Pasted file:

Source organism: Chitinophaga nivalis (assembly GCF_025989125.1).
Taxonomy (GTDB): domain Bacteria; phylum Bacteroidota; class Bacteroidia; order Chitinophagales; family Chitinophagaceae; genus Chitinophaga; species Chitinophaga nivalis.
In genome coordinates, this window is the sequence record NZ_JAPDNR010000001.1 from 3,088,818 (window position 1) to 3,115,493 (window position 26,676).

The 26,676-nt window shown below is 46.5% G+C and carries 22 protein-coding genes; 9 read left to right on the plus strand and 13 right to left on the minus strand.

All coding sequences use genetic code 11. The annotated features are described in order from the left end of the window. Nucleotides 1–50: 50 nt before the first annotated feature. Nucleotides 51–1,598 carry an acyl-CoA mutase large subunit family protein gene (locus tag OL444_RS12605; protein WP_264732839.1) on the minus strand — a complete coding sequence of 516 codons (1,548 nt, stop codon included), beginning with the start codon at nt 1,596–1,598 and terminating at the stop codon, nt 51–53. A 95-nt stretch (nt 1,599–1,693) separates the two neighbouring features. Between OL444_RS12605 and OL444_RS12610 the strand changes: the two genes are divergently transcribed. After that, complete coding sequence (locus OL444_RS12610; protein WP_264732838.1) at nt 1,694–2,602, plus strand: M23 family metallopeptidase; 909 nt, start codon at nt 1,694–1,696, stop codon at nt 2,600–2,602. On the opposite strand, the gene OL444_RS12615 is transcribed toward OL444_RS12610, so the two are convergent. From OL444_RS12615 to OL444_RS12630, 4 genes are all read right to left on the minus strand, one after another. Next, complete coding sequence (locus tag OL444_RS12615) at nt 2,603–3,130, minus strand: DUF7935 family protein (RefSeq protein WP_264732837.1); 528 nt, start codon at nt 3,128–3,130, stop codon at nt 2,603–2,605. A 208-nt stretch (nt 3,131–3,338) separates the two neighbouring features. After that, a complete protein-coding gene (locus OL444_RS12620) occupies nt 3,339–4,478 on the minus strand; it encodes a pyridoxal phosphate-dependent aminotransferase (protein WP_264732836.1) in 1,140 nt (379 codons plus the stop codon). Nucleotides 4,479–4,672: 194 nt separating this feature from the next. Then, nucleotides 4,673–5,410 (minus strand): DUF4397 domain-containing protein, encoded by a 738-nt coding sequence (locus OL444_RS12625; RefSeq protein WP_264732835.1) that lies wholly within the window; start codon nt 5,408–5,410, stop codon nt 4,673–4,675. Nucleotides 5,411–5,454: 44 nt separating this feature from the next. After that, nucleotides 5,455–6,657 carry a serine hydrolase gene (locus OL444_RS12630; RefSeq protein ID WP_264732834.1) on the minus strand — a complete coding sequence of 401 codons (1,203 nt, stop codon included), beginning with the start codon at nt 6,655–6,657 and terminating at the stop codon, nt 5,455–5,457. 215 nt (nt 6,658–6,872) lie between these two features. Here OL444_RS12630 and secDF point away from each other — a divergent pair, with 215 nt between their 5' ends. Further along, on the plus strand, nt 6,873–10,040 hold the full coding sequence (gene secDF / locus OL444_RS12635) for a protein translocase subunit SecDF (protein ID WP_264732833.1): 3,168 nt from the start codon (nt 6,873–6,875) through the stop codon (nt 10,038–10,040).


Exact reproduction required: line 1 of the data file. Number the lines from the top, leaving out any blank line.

Source organism: Chitinophaga nivalis (assembly GCF_025989125.1).